My favourite spoken word track in the suite by a country mile; this was one of the last tracks to be recorded for the album and as such it was recorded entirely on the band’s new Pro Tools 8 system. For me this section just shines simply because of a tour de force performance from another of our guest artists, writer and stand up performer, Iain Houston. Iain is a master of regional accents and although you only hear a fraction of what he is capable of on this track (he did all of the spoken word sections along with Robert and my father and we simply chose the most appropriate people to play the small cast of characters that appear in this sequence of songs), Iain nailed the character of the Refugee on the run from the followers of The Big Red Spark. It’s a very dark but inspired bit of writing from Robert too. The piano part is me trying very hard (and failing naturally) to be Mark Hollis from Talk Talk.
This is one of a number of pieces I wrote to show the different worlds of the Big Red Spark. Simon’s right; it’s the best one. And Iain is awesome. It was originally called “The Invasion of the BRS” but luckily it isn't any more.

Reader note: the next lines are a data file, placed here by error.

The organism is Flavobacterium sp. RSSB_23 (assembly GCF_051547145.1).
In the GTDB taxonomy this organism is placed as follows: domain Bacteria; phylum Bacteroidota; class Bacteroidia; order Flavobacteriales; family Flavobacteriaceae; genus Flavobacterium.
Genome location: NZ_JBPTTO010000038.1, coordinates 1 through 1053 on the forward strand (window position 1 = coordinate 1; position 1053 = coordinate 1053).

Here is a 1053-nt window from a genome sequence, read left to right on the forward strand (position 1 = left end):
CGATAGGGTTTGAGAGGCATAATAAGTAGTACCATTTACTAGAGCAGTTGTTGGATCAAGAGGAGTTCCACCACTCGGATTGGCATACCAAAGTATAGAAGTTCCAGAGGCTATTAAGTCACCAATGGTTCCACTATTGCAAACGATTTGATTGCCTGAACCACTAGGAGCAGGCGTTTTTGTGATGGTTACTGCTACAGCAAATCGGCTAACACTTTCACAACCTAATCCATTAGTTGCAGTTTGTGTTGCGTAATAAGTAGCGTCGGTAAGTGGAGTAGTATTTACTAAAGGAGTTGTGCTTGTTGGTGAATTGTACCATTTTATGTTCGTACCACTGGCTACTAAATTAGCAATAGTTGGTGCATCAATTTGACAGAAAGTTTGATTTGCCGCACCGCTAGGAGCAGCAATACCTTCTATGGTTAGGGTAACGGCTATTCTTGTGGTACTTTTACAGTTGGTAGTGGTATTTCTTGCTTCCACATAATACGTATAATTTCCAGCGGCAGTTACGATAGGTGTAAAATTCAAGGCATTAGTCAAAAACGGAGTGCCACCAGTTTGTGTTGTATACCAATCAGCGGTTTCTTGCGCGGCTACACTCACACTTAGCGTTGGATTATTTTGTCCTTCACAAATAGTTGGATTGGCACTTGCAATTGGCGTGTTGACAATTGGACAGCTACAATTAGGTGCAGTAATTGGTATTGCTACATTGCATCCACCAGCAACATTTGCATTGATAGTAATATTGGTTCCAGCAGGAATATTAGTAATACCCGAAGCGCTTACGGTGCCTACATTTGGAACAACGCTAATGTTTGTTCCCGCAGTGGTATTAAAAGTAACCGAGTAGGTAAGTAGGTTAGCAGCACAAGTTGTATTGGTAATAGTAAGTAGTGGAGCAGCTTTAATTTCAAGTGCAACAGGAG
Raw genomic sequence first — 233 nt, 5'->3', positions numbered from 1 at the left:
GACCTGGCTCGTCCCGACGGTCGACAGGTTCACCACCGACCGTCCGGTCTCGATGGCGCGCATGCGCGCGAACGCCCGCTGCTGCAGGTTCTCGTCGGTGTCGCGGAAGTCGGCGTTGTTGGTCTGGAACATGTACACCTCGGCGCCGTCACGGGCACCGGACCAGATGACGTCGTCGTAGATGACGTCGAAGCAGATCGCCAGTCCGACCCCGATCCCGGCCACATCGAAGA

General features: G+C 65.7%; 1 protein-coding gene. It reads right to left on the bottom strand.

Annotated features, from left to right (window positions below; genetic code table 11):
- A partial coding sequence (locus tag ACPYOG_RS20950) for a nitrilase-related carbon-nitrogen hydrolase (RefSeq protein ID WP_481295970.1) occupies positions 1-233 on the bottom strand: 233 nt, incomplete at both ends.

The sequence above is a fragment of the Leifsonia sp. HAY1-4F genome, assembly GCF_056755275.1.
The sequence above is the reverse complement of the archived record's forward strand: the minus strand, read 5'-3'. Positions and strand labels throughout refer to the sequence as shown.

There’s only a handful of us left now. It was easy in the beginning; all we had to do was nod and smile, as everyone we knew babbled happily and incessantly about this thing they’d found, this great idea, this awesome machine that would provide the answer to everything.
They’d wait for us to contribute our insights, and then confusion and disappointment would set in when, backed into a corner, we’d finally had to admit we had no clue, not even what it was called.
Sometimes there was sympathy, but as the factories roared to life, there was more and more resentment, guarded talk about “not pulling our weight” until finally we were openly treated like morons, not fit to perform even menial tasks for the “Cause”.
When it became obvious (to them, at least) that the construction required human sacrifice – then we were fair game at last.
Some of us escaped the camps, living in ditches and begging where we could. Unable to bluff any further, we could at least recognise each other and join up, whilst the rest of the world went to hell in a handbasket.
So now it’s dark. The house I’m in with four others has no water or electricity, but we should be safe for the moment – I don’t think the patrols come out this far. But I keep wondering to myself – what will happen when they’re done? I asked my wife once, near the beginning – “What does it do? What’s it for?”
All she did was look at me, and I never got an answer. I don’t think they know. The whole world is building this thing, and I don’t think they have the first clue. God help us all.